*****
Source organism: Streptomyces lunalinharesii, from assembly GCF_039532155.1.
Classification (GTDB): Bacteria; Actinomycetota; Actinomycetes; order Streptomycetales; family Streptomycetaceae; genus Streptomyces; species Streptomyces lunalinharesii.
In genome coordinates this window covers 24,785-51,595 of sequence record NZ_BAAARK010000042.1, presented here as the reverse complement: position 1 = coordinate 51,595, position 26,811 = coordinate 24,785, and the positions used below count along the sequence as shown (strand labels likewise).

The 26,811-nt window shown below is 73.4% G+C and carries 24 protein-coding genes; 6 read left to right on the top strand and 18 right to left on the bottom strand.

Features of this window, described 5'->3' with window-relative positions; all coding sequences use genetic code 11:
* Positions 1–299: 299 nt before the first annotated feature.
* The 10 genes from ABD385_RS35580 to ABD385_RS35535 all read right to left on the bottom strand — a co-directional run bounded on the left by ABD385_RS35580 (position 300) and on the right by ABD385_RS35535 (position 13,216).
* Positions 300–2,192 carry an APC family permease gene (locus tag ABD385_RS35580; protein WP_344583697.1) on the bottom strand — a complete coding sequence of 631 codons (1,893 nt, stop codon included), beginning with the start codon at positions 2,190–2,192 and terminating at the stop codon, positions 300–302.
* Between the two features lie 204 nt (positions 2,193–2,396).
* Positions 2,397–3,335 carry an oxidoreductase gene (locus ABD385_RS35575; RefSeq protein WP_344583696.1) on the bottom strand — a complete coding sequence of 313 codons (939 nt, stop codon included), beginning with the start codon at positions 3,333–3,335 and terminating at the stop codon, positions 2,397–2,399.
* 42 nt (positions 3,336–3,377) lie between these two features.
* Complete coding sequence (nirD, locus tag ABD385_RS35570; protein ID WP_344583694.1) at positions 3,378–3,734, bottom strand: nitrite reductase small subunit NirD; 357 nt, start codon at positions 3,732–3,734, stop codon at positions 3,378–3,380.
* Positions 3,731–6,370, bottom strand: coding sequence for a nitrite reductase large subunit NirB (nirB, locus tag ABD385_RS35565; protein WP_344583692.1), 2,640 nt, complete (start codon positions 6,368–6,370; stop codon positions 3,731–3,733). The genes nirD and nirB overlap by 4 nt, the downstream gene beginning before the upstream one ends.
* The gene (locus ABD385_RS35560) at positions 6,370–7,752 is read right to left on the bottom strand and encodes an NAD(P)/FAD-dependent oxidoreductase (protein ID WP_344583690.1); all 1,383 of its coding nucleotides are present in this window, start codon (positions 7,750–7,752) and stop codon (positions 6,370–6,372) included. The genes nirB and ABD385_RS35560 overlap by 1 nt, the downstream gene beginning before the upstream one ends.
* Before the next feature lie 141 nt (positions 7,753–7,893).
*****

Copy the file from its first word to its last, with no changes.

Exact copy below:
Source organism: Streptomyces lunalinharesii, from assembly GCF_039532155.1.
Classification (GTDB): Bacteria; Actinomycetota; Actinomycetes; order Streptomycetales; family Streptomycetaceae; genus Streptomyces; species Streptomyces lunalinharesii.
In genome coordinates this window covers 24,785-51,595 of sequence record NZ_BAAARK010000042.1, presented here as the reverse complement: position 1 = coordinate 51,595, position 26,811 = coordinate 24,785, and the positions used below count along the sequence as shown (strand labels likewise).

The 26,811-nt window shown below is 73.4% G+C and carries 24 protein-coding genes; 6 read left to right on the top strand and 18 right to left on the bottom strand.

Features of this window, described 5'->3' with window-relative positions; all coding sequences use genetic code 11:
* Positions 1–299: 299 nt before the first annotated feature.
* The 10 genes from ABD385_RS35580 to ABD385_RS35535 all read right to left on the bottom strand — a co-directional run bounded on the left by ABD385_RS35580 (position 300) and on the right by ABD385_RS35535 (position 13,216).
* Positions 300–2,192 carry an APC family permease gene (locus tag ABD385_RS35580; protein WP_344583697.1) on the bottom strand — a complete coding sequence of 631 codons (1,893 nt, stop codon included), beginning with the start codon at positions 2,190–2,192 and terminating at the stop codon, positions 300–302.
* Between the two features lie 204 nt (positions 2,193–2,396).
* Positions 2,397–3,335 carry an oxidoreductase gene (locus ABD385_RS35575; RefSeq protein WP_344583696.1) on the bottom strand — a complete coding sequence of 313 codons (939 nt, stop codon included), beginning with the start codon at positions 3,333–3,335 and terminating at the stop codon, positions 2,397–2,399.
* 42 nt (positions 3,336–3,377) lie between these two features.
* Complete coding sequence (nirD, locus tag ABD385_RS35570; protein ID WP_344583694.1) at positions 3,378–3,734, bottom strand: nitrite reductase small subunit NirD; 357 nt, start codon at positions 3,732–3,734, stop codon at positions 3,378–3,380.
* Positions 3,731–6,370, bottom strand: coding sequence for a nitrite reductase large subunit NirB (nirB, locus tag ABD385_RS35565; protein WP_344583692.1), 2,640 nt, complete (start codon positions 6,368–6,370; stop codon positions 3,731–3,733). The genes nirD and nirB overlap by 4 nt, the downstream gene beginning before the upstream one ends.
* The gene (locus ABD385_RS35560) at positions 6,370–7,752 is read right to left on the bottom strand and encodes an NAD(P)/FAD-dependent oxidoreductase (protein ID WP_344583690.1); all 1,383 of its coding nucleotides are present in this window, start codon (positions 7,750–7,752) and stop codon (positions 6,370–6,372) included. The genes nirB and ABD385_RS35560 overlap by 1 nt, the downstream gene beginning before the upstream one ends.
* Before the next feature lie 141 nt (positions 7,753–7,893).